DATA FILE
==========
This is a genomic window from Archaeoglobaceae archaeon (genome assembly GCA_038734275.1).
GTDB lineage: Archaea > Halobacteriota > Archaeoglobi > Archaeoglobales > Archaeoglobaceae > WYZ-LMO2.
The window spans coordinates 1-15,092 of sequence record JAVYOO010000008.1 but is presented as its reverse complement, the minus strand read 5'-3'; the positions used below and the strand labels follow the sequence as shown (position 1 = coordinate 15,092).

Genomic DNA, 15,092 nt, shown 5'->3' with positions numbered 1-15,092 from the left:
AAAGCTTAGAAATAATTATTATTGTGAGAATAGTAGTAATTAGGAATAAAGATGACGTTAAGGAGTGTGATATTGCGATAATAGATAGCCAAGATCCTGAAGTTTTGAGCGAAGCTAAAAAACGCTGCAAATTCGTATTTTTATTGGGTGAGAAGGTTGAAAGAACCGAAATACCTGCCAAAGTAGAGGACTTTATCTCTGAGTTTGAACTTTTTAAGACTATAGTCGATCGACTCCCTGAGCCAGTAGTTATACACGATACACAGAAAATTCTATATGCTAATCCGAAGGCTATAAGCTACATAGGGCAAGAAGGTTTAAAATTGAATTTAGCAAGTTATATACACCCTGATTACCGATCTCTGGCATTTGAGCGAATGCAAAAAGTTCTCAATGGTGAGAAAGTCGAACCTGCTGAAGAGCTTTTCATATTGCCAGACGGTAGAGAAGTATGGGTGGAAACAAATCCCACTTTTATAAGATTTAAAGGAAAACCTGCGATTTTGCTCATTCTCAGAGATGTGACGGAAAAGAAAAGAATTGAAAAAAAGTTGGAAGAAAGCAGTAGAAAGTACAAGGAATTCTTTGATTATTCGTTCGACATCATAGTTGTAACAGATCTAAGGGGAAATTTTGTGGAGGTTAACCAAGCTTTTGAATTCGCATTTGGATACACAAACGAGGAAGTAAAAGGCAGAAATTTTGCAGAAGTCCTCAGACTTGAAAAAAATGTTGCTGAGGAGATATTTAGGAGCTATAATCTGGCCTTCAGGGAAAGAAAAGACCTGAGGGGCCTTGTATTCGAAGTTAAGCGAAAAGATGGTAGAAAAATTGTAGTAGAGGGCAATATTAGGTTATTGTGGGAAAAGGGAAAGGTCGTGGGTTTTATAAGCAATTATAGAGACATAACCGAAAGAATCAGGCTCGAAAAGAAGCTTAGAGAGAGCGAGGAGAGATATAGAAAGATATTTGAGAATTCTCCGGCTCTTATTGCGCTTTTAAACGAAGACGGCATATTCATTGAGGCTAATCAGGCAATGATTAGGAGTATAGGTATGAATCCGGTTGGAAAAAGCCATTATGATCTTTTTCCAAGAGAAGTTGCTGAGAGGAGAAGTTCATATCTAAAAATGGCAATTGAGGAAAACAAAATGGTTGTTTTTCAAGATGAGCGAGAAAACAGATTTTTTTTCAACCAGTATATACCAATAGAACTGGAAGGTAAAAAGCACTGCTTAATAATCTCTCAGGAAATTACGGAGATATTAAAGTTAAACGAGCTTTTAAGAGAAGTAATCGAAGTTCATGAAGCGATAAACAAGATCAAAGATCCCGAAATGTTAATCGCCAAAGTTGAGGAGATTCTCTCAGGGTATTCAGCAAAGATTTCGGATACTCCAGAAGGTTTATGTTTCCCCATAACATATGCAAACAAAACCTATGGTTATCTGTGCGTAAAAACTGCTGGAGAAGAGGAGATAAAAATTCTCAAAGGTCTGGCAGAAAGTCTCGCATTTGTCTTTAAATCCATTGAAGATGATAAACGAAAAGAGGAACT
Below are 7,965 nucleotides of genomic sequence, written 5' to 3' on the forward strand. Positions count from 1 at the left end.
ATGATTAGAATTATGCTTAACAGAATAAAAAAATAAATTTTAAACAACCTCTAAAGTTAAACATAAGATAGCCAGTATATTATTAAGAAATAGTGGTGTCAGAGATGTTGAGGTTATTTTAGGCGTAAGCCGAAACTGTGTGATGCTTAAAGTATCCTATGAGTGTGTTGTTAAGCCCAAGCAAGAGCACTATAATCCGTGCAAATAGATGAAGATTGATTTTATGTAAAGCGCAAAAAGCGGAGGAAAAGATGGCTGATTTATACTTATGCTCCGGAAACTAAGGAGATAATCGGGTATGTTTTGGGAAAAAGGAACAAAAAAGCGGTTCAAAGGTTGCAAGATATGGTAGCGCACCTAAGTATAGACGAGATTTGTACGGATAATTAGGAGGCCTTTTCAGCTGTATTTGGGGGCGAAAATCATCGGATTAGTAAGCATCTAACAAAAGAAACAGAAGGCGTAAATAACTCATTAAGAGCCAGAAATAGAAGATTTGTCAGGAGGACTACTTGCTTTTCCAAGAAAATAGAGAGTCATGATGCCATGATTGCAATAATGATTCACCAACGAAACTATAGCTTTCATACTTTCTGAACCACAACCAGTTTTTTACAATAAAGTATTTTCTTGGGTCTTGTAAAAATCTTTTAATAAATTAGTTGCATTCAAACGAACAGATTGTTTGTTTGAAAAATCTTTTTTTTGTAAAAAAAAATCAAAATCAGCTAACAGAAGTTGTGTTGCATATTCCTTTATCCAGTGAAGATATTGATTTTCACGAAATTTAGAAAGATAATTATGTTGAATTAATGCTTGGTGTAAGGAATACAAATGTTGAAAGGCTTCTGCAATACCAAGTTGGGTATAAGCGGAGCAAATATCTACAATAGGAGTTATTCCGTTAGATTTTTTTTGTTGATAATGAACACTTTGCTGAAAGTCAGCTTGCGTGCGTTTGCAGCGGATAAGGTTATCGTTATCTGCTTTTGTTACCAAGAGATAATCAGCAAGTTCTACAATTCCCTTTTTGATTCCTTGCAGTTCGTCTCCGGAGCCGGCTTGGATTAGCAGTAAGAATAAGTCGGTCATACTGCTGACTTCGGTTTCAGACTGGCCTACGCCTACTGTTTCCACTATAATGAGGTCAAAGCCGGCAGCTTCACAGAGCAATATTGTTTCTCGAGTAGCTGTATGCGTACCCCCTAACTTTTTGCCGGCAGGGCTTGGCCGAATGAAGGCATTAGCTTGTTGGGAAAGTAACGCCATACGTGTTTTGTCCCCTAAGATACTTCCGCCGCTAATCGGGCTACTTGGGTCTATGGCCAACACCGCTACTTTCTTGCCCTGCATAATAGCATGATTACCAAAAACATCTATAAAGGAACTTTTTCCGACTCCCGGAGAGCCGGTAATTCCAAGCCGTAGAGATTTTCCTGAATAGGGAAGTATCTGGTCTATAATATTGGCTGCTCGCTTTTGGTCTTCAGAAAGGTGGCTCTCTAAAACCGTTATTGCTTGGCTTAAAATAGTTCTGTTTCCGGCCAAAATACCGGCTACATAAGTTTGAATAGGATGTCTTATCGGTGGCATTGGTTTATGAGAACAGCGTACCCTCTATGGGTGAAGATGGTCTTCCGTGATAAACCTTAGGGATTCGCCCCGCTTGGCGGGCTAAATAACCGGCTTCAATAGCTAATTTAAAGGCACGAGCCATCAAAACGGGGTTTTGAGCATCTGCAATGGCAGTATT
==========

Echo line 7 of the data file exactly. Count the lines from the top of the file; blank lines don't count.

ATGATTAGAATTATGCTTAACAGAATAAAAAAATAAATTTTAAACAACCTCTAAAGTTAAACATAAGATAGCCAGTATATTATTAAGAAATAGTGGTGTCAGAGATGTTGAGGTTATTTTAGGCGTAAGCCGAAACTGTGTGATGCTTAAAGTATCCTATGAGTGTGTTGTTAAGCCCAAGCAAGAGCACTATAATCCGTGCAAATAGATGAAGATTGATTTTATGTAAAGCGCAAAAAGCGGAGGAAAAGATGGCTGATTTATACTTATGCTCCGGAAACTAAGGAGATAATCGGGTATGTTTTGGGAAAAAGGAACAAAAAAGCGGTTCAAAGGTTGCAAGATATGGTAGCGCACCTAAGTATAGACGAGATTTGTACGGATAATTAGGAGGCCTTTTCAGCTGTATTTGGGGGCGAAAATCATCGGATTAGTAAGCATCTAACAAAAGAAACAGAAGGCGTAAATAACTCATTAAGAGCCAGAAATAGAAGATTTGTCAGGAGGACTACTTGCTTTTCCAAGAAAATAGAGAGTCATGATGCCATGATTGCAATAATGATTCACCAACGAAACTATAGCTTTCATACTTTCTGAACCACAACCAGTTTTTTACAATAAAGTATTTTCTTGGGTCTTGTAAAAATCTTTTAATAAATTAGTTGCATTCAAACGAACAGATTGTTTGTTTGAAAAATCTTTTTTTTGTAAAAAAAAATCAAAATCAGCTAACAGAAGTTGTGTTGCATATTCCTTTATCCAGTGAAGATATTGATTTTCACGAAATTTAGAAAGATAATTATGTTGAATTAATGCTTGGTGTAAGGAATACAAATGTTGAAAGGCTTCTGCAATACCAAGTTGGGTATAAGCGGAGCAAATATCTACAATAGGAGTTATTCCGTTAGATTTTTTTTGTTGATAATGAACACTTTGCTGAAAGTCAGCTTGCGTGCGTTTGCAGCGGATAAGGTTATCGTTATCTGCTTTTGTTACCAAGAGATAATCAGCAAGTTCTACAATTCCCTTTTTGATTCCTTGCAGTTCGTCTCCGGAGCCGGCTTGGATTAGCAGTAAGAATAAGTCGGTCATACTGCTGACTTCGGTTTCAGACTGGCCTACGCCTACTGTTTCCACTATAATGAGGTCAAAGCCGGCAGCTTCACAGAGCAATATTGTTTCTCGAGTAGCTGTATGCGTACCCCCTAACTTTTTGCCGGCAGGGCTTGGCCGAATGAAGGCATTAGCTTGTTGGGAAAGTAACGCCATACGTGTTTTGTCCCCTAAGATACTTCCGCCGCTAATCGGGCTACTTGGGTCTATGGCCAACACCGCTACTTTCTTGCCCTGCATAATAGCATGATTACCAAAAACATCTATAAAGGAACTTTTTCCGACTCCCGGAGAGCCGGTAATTCCAAGCCGTAGAGATTTTCCTGAATAGGGAAGTATCTGGTCTATAATATTGGCTGCTCGCTTTTGGTCTTCAGAAAGGTGGCTCTCTAAAACCGTTATTGCTTGGCTTAAAATAGTTCTGTTTCCGGCCAAAATACCGGCTACATAAGTTTGAATAGGATGTCTTATCGGTGGCATTGGTTTATGAGAACAGCGTACCCTCTATGGGTGAAGATGGTCTTCCGTGATAAACCTTAGGGATTCGCCCCGCTTGGCGGGCTAAATAACCGGCTTCAATAGCTAATTTAAAGGCACGAGCCATCAAAACGGGGTTTTGAGCATCTGCAATGGCAGTATT